The Best Books on Provincial French Cooking for Home Cooks

By Clifford A. Wright

The Books I Picked & Why

The Cooking of Provincial France

By Mark Kauffman, M. F. K. Fisher

The Cooking of Provincial France

Why this book?

The Time-Life Foods of the World series first published in the 1960s is hands down, to this day, the best books on the various cuisines of the world. Every book in the series is top-notch but the one on provincial French cooking was edited by the famous food writer M. F. K. Fisher. The book, as all in the series, is not written from a chef's point of view, but for the home cook. The recipes are classics and easily do-able by an even slightly competent home cook. They were originally sold as a box set consisting of a large book of text with several recipes and alluring photographs and a smaller spiral-bound book of recipes.


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French Regional Cooking

By Anne Willan

French Regional Cooking

Why this book?

Willan is an Englishwoman who lived most of her life in France where she founded and ran the École de Cuisine La Varenne, in Paris and Burgundy. All her books are great, but this book is superlative, and I would put it in the same ranks as the Time-Life book. Its depth of knowledge and breadth is wonderful and there is much to explore and learn. The recipes are gems and work every time.


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The Cooking of South West France

By Paula Wolfert

The Cooking of South West France

Why this book?

Wolfert made her name with her book Couscous and Other Food of Morocco, first published in 1973. This groundbreaking book was not only the first time an American writer’s topic was North African food but Wolfert explored for the first time its culinary anthropology. This book on southwest France might even be better than her couscous book. Its depth of understanding and explanation is amazing. Its thoroughness is unparalleled. Its fastidiousness might annoy some readers, but one will never claim there wasn’t enough detail. Follow this book and you will be able to make confit de canard to use in your equally authentic cassoulet of southwest France.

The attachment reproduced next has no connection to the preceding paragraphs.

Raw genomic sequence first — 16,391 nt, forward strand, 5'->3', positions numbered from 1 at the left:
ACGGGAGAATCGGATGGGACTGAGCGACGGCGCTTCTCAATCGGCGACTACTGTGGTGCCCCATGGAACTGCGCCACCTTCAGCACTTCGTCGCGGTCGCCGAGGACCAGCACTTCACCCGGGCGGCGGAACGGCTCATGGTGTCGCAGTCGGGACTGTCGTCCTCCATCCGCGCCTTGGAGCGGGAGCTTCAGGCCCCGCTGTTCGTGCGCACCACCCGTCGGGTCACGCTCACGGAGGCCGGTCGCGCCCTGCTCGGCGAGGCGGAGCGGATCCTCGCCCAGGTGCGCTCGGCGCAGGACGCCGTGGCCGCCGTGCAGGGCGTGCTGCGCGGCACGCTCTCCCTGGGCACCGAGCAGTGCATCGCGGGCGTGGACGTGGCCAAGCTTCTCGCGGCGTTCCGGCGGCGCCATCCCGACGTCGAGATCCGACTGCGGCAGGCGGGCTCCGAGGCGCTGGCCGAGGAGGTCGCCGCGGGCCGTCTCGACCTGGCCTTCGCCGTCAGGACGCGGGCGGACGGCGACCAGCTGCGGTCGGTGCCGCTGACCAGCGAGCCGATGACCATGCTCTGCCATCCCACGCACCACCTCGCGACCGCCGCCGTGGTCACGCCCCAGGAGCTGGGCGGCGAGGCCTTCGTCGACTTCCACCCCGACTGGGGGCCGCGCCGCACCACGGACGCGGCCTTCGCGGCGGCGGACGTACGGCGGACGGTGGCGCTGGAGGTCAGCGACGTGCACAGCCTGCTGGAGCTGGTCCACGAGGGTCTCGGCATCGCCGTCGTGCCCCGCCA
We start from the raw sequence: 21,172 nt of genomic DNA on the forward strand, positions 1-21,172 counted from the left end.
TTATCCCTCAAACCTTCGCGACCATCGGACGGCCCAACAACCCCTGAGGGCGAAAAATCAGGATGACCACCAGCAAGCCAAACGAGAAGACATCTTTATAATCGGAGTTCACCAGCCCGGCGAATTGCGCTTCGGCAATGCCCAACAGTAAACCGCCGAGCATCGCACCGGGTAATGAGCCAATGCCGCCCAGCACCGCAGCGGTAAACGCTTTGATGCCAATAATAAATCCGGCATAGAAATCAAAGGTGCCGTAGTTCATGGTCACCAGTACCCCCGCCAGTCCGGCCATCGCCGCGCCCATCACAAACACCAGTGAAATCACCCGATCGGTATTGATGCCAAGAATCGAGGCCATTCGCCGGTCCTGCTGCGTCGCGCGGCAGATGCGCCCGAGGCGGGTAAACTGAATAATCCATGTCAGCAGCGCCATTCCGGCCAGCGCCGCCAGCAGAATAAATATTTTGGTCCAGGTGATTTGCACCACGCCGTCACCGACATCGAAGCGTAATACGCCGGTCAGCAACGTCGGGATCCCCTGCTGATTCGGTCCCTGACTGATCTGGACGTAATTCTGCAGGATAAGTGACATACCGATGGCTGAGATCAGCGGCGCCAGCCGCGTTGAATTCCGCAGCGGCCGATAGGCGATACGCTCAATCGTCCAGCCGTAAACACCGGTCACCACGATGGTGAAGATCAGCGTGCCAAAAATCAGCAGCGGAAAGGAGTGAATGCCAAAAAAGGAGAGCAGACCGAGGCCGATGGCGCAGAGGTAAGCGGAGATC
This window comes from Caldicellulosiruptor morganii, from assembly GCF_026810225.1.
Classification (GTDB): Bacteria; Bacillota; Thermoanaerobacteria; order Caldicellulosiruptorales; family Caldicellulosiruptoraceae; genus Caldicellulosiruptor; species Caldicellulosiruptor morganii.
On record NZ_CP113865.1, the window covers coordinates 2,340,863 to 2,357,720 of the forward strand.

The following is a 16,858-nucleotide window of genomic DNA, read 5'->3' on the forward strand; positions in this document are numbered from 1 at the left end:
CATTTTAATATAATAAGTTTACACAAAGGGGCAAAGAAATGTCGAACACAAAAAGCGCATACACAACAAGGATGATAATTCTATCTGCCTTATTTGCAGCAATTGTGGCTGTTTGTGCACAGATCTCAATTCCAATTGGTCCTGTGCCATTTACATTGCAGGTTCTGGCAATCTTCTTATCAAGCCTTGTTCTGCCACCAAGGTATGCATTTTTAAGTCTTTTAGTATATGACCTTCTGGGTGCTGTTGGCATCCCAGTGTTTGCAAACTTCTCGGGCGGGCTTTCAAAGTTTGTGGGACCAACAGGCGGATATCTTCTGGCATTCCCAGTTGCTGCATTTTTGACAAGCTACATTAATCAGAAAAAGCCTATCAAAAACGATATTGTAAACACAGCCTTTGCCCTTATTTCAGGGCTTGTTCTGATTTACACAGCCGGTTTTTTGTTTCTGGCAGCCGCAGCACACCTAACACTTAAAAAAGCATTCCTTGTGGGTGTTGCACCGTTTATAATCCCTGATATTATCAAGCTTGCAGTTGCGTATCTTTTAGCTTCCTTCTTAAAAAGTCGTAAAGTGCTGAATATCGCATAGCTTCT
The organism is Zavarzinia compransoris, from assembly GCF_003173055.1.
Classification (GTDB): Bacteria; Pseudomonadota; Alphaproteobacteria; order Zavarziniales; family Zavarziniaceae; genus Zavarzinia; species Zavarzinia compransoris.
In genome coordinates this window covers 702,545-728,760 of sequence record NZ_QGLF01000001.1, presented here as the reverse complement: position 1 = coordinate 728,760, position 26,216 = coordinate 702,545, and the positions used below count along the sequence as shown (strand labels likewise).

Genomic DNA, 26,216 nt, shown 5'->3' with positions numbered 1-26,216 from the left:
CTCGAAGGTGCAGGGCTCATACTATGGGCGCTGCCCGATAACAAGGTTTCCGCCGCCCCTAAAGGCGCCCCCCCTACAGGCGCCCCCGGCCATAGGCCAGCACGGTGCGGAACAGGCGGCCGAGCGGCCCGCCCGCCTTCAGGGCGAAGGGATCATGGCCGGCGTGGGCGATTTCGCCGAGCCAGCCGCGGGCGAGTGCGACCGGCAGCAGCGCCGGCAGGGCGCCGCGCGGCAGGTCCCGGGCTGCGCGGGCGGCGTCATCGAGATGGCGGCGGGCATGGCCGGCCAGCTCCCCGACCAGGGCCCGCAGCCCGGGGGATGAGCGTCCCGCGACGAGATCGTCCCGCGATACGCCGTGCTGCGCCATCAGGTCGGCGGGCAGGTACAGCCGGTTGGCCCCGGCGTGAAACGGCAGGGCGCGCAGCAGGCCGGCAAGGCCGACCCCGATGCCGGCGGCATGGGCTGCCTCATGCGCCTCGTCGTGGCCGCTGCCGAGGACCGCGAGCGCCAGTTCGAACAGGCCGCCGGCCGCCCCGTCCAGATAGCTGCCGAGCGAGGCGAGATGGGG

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French Provincial Cooking

By Elizabeth David

French Provincial Cooking

Why this book?

David was one of the most famous food writers in post-World War II Europe and she introduced English readers to the cuisine that exists beyond the celebrated kitchens of the top chefs of Paris. Although the recipes are written in a more abbreviated style than one sees today, her personable stories enliven the dishes she includes so you the reader will excitedly jump right to the kitchen and get cooking.


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Traditional Recipes of the Provinces of France

By Maurice Edmond Sailland

Traditional Recipes of the Provinces of France

Why this book?

Better known by his pen-name Curnonsky, Maurice Edmond Sailland, was called the Prince of Gastronomy and was the most celebrated writer on gastronomy in France in the 20th century. Notice I say writer on gastronomy and not most famous chef or most famous cookbook author. What Curnonsky did was write about the whys and wherefores of the great provincial cuisines of France. If you think you know something about provincial French cuisine, Curnonsky will enlighten you with his explorations into the culture and geography of these various regions. The recipes in some cases will be unfamiliar and archaic, although no less delicious. The book is a gem.


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